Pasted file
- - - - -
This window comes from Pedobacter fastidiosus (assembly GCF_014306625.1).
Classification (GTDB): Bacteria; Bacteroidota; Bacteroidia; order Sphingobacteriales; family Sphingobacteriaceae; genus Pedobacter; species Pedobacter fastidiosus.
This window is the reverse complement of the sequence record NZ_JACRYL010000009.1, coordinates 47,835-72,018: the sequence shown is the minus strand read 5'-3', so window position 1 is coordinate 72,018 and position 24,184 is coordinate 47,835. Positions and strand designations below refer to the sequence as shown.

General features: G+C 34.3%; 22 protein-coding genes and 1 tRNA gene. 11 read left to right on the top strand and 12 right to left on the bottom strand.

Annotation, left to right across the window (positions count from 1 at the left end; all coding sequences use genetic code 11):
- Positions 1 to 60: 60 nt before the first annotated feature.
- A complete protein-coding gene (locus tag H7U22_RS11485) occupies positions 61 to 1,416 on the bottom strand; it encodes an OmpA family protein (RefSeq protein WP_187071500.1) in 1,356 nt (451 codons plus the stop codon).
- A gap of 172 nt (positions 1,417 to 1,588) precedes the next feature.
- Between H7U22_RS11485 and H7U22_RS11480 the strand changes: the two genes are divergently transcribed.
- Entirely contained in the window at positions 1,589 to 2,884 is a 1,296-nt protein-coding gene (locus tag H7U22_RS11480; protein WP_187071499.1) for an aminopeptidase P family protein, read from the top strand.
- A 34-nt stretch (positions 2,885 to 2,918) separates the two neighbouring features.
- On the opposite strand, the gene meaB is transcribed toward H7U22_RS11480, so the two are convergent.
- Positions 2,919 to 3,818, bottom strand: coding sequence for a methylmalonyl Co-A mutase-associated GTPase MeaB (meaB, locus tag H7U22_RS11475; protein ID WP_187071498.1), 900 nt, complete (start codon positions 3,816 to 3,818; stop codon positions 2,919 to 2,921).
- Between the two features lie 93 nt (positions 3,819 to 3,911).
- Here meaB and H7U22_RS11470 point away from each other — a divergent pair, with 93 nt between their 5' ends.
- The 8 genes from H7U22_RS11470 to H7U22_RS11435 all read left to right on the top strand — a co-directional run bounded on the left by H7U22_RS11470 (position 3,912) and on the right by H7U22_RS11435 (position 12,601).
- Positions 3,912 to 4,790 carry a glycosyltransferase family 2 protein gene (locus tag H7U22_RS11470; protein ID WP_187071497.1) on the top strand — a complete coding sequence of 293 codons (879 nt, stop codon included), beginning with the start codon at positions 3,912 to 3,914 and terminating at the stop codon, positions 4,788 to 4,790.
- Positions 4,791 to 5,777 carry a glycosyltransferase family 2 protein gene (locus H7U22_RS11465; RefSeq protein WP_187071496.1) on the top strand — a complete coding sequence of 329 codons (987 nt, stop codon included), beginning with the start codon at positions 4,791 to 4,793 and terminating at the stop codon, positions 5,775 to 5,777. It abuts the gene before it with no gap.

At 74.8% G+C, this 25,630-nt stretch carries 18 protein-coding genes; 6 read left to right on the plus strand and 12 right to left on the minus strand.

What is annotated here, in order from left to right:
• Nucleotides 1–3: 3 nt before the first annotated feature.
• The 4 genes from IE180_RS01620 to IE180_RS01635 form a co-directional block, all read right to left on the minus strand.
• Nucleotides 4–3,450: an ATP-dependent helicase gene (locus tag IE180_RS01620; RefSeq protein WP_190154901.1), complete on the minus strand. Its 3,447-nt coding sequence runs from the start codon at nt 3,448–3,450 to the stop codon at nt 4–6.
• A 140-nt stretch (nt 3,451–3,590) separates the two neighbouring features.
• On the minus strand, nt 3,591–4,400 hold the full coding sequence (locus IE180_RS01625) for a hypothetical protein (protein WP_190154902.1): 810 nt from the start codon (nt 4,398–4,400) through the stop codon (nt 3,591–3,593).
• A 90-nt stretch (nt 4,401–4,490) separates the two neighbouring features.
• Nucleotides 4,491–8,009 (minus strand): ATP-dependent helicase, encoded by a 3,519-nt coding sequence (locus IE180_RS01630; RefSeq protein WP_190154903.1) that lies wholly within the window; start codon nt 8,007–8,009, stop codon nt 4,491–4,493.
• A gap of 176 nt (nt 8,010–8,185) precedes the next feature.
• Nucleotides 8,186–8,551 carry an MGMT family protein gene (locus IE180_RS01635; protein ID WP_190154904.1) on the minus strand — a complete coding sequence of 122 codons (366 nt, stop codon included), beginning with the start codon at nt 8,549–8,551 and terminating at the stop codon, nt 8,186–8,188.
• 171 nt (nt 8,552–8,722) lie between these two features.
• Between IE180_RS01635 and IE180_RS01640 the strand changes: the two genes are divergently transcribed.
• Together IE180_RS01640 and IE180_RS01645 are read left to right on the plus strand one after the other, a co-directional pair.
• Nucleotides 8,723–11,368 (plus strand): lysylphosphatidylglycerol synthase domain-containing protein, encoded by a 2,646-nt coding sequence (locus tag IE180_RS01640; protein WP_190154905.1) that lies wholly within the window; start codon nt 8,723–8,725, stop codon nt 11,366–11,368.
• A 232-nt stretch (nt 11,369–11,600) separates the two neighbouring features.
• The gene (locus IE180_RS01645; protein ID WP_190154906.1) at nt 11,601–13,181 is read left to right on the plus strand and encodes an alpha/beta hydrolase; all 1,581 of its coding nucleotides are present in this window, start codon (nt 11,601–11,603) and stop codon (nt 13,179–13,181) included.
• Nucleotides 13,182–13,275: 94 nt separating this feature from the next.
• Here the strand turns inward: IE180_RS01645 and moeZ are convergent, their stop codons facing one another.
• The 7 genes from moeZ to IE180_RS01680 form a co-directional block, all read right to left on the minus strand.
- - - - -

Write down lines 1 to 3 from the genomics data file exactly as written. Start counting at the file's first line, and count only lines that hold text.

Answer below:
This window comes from Pedobacter fastidiosus (assembly GCF_014306625.1).
Classification (GTDB): Bacteria; Bacteroidota; Bacteroidia; order Sphingobacteriales; family Sphingobacteriaceae; genus Pedobacter; species Pedobacter fastidiosus.
This window is the reverse complement of the sequence record NZ_JACRYL010000009.1, coordinates 47,835-72,018: the sequence shown is the minus strand read 5'-3', so window position 1 is coordinate 72,018 and position 24,184 is coordinate 47,835. Positions and strand designations below refer to the sequence as shown.